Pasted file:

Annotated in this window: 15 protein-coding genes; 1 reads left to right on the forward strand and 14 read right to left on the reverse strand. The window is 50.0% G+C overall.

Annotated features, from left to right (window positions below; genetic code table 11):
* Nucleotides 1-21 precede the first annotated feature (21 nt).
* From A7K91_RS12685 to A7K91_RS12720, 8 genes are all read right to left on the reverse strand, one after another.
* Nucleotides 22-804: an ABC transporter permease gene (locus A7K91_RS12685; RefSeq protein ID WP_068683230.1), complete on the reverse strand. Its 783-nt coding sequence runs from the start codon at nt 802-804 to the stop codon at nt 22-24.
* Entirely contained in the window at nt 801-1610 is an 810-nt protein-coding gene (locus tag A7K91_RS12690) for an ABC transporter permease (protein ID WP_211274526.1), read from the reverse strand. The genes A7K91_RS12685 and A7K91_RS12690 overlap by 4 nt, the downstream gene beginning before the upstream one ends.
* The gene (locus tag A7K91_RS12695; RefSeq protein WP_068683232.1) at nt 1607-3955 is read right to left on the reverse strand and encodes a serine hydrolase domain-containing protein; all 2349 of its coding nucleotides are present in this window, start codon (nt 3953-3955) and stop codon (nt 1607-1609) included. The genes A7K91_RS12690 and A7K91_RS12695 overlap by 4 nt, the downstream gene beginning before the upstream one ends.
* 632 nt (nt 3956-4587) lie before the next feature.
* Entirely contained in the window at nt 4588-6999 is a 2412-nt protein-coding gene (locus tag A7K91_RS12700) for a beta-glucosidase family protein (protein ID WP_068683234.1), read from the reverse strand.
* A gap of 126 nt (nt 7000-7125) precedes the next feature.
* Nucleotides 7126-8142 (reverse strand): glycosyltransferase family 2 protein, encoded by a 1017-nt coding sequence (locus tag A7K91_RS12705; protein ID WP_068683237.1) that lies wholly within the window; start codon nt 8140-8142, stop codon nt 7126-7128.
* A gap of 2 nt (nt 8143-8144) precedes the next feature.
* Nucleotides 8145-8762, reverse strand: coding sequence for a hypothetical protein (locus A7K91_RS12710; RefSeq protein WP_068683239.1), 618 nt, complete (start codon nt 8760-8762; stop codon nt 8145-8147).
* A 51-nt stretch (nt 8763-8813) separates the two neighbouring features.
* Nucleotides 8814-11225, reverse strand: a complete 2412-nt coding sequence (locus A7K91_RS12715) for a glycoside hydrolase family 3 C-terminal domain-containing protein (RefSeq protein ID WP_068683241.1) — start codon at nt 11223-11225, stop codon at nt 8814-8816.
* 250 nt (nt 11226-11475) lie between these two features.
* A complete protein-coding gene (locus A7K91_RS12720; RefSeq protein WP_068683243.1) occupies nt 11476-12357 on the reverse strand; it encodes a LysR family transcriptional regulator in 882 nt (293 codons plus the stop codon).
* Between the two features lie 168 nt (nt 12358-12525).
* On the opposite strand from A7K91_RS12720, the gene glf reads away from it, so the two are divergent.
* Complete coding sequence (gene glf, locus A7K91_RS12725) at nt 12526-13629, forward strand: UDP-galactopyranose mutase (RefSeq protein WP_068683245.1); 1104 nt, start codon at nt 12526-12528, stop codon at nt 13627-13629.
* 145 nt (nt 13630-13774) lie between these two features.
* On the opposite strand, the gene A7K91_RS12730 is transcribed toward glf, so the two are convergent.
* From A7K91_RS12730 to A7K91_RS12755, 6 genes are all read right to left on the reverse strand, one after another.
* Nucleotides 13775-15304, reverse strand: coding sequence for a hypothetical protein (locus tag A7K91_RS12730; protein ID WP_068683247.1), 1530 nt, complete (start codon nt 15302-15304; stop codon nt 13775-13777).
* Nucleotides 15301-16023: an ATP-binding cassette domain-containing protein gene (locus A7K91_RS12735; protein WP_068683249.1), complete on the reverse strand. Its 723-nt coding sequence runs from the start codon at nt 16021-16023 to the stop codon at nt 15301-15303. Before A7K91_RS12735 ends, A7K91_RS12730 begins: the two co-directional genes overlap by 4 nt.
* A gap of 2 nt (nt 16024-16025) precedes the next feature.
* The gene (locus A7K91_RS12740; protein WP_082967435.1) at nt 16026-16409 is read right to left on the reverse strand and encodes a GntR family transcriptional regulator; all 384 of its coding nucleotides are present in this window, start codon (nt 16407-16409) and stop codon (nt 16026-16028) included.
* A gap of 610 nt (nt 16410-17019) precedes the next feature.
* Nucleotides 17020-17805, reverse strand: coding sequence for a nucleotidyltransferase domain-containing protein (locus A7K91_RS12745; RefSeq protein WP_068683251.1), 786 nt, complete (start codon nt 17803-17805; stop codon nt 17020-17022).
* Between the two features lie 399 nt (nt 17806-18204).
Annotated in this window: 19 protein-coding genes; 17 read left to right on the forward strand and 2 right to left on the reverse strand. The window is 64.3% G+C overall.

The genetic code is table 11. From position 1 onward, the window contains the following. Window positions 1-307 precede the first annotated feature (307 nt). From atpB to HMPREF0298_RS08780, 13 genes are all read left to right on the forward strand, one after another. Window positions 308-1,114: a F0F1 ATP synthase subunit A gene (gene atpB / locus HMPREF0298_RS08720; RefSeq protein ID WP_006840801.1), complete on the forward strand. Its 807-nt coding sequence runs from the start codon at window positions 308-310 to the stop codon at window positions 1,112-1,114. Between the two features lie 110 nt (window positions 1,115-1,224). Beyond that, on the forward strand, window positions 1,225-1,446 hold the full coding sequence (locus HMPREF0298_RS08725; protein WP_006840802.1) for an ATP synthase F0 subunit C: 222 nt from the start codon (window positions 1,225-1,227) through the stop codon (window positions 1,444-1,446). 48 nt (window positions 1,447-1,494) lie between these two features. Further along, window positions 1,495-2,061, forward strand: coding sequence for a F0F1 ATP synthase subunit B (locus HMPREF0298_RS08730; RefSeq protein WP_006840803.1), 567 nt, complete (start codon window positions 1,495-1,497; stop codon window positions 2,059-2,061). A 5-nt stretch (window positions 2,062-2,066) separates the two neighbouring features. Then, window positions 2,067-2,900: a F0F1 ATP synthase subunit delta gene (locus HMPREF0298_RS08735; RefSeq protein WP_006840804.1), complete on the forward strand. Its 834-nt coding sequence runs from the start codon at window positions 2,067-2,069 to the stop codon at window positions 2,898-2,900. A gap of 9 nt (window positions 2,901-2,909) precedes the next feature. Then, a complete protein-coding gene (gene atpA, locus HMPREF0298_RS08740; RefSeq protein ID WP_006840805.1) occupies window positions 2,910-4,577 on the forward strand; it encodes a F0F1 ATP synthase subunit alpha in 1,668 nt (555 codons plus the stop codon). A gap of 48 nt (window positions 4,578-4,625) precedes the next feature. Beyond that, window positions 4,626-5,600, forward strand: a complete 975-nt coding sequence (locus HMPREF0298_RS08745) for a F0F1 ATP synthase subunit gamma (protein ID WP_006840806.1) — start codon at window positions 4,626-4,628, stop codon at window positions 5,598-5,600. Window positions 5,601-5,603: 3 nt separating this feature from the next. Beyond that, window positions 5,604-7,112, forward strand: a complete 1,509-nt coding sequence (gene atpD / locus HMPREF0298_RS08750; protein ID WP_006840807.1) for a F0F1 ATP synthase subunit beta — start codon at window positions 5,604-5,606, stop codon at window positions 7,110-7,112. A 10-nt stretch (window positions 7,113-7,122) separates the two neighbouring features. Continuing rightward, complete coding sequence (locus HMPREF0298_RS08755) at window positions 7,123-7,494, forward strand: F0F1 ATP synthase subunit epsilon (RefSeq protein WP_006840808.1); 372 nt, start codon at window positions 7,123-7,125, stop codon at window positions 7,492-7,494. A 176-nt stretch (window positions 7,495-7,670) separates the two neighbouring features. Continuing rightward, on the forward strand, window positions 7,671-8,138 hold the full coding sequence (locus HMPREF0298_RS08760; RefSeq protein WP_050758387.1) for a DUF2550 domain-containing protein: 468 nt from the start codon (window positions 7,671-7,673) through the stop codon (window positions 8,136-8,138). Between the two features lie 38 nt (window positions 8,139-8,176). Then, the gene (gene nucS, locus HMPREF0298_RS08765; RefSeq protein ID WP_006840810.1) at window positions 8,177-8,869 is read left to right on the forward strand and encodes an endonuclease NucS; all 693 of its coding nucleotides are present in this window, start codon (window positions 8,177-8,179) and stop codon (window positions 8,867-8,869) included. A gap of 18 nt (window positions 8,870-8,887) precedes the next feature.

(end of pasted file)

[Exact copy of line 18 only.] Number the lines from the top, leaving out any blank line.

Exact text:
* Between the two features lie 168 nt (nt 12358-12525).